1A commenter from a national proton beam association and a proton center requested that NGS consider adopting The National Association for Proton Therapy Model Policy, noting that the ASTRO Model Policy is now almost two years old and more than 80 publications have been released since then. The association had these specific comments: Central Nervous System (CNS) Tumors In the Draft LCD, NGS initially appeared to be removing the following language (and associated ICD-10-CM codes) from the Group 1 list of Indications of Coverage: “Unresectable benign or malignant central nervous system tumors to include but not limited to primary and variant forms of astrocytoma, glioblastoma, medulloblastoma, acoustic neuroma, craniopharyngioma, benign and atypical meningiomas, pineal gland tumors, and arteriovenous malformations.” Based upon comments from NGS representatives in recent public forums, it is now our understanding that this change was an error and that coverage for these CNS tumors will remain in Group 1. These tumors are particularly difficult to treat as these tumors can be in close proximity to critical structures (e.g., the brain, brain stem, optic nerves and chiasm, pituitary gland, hypothalamus, hippocampi) and as such, require a steep dose gradient beyond the target area in order to minimize the impact to the surrounding critical structures. Ultimately, we appreciate NGS maintaining Group 1 coverage for CNS tumors, consistent with the current version of the policy. Esophagus Tumors Under the Draft LCD, malignant neoplasm of the upper third of the esophagus (ICD-10-CM C15.3) would be removed. While the upper third (or cervical) esophageal cancer is less common, the overall treatment approach is generally the same as other esophageal cancers. In addition, cancer in this anatomical region is found near organs of the head and neck where radiation doses have been shown to result in adverse side effects. Proton beam therapy can significantly reduce the frequency and severity of side effects, often to non-toxic levels or in part even eliminated completely. We also note that a Phase III randomized trial lead by researchers from MD Anderson in collaboration with Massachusetts General Hospital is nearing completion. This Phase III trial includes histologically documented adenocarcinoma or squamous cell carcinoma of the cervical or thoracic esophagus or gastroesophageal junction or cardia of stomach, given the expected relative benefits for the cervical region. As such, we respectfully request that NGS maintain the diagnosis code for cervical esophageal cancer (C15.3) in the Group 2 list of Indications of Coverage. Prostate The draft LCD proposes that “prostate cancer should be locally contained and not be an advanced prostate cancer (i.e. T3 or T4 where the tumor has spread through the capsule or has invaded seminal vesicles or other structures) and not any N disease (i.e. no spread to lymph nodes or there has been spread to the pelvic lymph nodes).” We believe that this policy is too restrictive as there may be benefits of proton therapy to Medicare beneficiaries battling certain high risk prostate cancer. This is supported by the published findings of the University of Florida (UF). These findings were published in 2014, subsequent to the adoption of the initial Wisconsin Physician Services local coverage determination for proton beam therapy which served as the basis for the current NGS local coverage determination. [Although not directly comparable], this clinical trial demonstrated cancer-free survival rates at five years for high-risk patients of 76 percent, while overall survival rates are 90 percent. In addition, initial randomized-controlled clinical trial data from Massachusetts General Hospital suggests that there may be a local control benefit to dose-escalated proton therapy, especially if they have high grade tumors. Lastly, node positive patients are now more routinely being offered pelvic radiotherapy in conjunction with hormone therapy. The advent of pencil beam scanning allows pelvic nodal RT that may be superior to IMRT. Therefore, we are asking NGS to expand Group 2 coverage for all prostate cancer, including high risk prostate cancer. This would allow providers who have demonstrated experience in data collection and analysis with a history of publication in the peer-reviewed medical literature to further study the value of proton therapy for Medicare beneficiaries fighting high risk prostate cancer. The current draft is a revision of the current policy and borrows heavily from the ASTRO model policy. Although the Particle Therapy Co-operative Group - North American and National Association for Proton Therapy model LCD provides helpful information, the ASTRO model provided a wider discussion of proton beam therapy and has been approved by the society’s board of directors which includes radiation oncologists with subspecialties beyond proton beam therapy (PBT). The indications for central nervous system (CNS) will be revised to include those in the current policy. The diagnosis for cervical esophageal cancer will also be retained given radiation therapy is one of the modalities which may be used for this condition. The language restricting the use of PBT in T3 and T4 prostate cancer will be removed; the current policy and draft already allow for treatment of prostate cancer without distant metastases.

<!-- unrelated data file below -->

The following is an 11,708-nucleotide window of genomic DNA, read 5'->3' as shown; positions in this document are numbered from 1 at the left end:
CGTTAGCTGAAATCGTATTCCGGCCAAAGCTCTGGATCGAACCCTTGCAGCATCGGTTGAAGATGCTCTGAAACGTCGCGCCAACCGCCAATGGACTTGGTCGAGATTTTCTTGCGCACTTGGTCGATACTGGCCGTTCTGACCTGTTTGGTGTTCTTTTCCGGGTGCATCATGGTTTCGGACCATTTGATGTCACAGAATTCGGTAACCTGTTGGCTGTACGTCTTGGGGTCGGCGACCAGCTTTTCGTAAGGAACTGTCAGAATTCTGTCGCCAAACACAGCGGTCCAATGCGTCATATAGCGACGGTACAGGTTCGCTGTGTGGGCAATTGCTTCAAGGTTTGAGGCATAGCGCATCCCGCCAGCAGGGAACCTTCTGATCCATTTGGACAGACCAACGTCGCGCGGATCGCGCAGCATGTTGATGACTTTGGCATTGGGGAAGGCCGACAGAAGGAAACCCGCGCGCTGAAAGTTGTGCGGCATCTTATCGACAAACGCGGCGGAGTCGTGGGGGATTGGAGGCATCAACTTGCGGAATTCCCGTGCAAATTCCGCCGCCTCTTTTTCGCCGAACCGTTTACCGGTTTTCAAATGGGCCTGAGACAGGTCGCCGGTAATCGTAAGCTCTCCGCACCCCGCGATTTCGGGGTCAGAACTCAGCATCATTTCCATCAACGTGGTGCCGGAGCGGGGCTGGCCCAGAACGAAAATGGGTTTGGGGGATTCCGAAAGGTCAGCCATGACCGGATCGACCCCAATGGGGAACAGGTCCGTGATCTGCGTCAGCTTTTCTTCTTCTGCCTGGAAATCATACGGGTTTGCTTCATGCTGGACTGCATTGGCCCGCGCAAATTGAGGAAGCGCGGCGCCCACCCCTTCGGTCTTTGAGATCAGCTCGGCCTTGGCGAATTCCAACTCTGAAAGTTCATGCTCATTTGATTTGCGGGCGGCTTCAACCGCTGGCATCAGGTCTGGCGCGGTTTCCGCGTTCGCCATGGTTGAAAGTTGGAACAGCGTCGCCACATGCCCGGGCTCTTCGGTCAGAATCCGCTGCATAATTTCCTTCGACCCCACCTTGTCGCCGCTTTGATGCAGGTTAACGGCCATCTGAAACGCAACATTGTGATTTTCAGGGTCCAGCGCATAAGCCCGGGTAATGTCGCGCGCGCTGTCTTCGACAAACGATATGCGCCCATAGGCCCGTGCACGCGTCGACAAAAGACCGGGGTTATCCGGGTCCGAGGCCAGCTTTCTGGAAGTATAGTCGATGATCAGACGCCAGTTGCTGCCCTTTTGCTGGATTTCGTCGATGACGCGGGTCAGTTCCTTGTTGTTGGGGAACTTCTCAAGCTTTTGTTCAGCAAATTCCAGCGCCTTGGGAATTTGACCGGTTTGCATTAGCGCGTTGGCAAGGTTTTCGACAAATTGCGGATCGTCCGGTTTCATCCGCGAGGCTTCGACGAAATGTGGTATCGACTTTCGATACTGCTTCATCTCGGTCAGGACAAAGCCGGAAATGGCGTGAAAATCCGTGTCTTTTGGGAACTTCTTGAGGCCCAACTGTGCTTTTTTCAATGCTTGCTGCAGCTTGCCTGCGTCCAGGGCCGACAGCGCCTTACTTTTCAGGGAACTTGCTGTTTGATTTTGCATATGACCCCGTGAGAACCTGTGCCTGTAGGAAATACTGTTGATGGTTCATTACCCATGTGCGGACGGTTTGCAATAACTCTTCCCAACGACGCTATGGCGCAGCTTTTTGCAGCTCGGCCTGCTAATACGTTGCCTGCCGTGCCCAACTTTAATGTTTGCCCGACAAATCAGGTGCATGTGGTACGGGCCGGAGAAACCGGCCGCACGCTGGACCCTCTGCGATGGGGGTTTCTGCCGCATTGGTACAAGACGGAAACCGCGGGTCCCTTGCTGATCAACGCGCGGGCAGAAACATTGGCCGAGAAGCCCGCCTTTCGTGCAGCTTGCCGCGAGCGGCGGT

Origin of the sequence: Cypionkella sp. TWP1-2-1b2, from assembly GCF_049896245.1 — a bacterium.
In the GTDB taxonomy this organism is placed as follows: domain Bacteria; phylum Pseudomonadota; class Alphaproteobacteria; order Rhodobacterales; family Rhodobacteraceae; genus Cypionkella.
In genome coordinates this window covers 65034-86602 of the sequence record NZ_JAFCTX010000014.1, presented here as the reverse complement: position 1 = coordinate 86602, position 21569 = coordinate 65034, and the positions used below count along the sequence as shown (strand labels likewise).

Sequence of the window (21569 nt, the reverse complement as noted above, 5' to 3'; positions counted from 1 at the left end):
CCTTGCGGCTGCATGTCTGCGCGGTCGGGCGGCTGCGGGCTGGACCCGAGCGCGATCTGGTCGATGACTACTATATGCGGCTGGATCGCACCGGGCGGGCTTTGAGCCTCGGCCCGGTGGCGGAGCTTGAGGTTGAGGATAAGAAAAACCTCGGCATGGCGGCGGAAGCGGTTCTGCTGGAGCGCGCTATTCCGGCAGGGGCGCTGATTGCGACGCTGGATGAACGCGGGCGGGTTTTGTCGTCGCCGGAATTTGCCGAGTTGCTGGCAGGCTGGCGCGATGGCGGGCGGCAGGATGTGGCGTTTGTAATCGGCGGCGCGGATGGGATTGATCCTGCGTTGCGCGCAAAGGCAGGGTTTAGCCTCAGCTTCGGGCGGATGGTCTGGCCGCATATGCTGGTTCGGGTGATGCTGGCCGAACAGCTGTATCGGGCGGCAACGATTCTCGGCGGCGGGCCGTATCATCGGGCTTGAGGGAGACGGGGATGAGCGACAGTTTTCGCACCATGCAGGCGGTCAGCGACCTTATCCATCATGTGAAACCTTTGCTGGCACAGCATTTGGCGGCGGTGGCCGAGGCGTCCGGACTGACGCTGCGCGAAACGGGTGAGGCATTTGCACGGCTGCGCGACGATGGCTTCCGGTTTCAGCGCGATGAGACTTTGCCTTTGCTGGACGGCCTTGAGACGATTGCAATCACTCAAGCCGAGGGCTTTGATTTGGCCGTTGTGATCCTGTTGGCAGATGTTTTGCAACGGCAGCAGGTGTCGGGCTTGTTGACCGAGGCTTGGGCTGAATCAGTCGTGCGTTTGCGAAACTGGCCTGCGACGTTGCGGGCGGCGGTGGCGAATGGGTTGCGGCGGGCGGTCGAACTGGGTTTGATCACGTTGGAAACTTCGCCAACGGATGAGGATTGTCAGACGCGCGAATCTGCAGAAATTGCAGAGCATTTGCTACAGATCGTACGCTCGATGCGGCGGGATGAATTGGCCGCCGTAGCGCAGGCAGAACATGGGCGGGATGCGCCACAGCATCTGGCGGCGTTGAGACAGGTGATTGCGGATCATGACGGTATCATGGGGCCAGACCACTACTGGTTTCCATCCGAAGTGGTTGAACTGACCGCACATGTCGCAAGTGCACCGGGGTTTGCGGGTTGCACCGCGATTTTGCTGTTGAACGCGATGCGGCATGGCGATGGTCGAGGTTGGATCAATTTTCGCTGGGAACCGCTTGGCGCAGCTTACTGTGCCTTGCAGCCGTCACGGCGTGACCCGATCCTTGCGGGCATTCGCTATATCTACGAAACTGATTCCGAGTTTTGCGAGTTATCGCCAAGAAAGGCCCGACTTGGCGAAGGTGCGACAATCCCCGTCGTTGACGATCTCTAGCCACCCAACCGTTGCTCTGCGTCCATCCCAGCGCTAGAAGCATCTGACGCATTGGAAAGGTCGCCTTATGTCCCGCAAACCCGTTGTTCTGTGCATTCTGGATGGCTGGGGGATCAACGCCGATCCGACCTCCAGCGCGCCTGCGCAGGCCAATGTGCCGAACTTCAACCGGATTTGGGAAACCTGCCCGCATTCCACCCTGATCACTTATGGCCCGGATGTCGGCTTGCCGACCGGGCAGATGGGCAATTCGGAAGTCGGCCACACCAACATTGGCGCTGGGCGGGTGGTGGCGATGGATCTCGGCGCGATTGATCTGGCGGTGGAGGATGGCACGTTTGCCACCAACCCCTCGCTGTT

2Dr. Hartsell (Radiation Oncology) commented that the changes to the PBRT policy were generally good. He noted a possible omission related to tumors in difficult locations as well as a request to restore the current CNS and cervical esophageal coverage and the removal of T3/T4 prostate prohibition. He also noted that there is emerging evidence on esophageal cancer which may warrant consideration of change to Group 1. A bibliography supporting the esophageal and prostate cancer requests was included. We appreciate the relevant bibliography. These papers were pulled and read and presented evidence to support the draft changes. Although the literature is growing for the use of PBT to treat esophageal cancer, we still consider it to be a Group 2 versus Group 1 condition. No diagnosis code was found to describe use of PBT in difficult locations. However, we reviewed the language in “Indications for Coverage” and would consider it to apply to and allow consideration of use in such situations. The medical record should document the rationale for such use.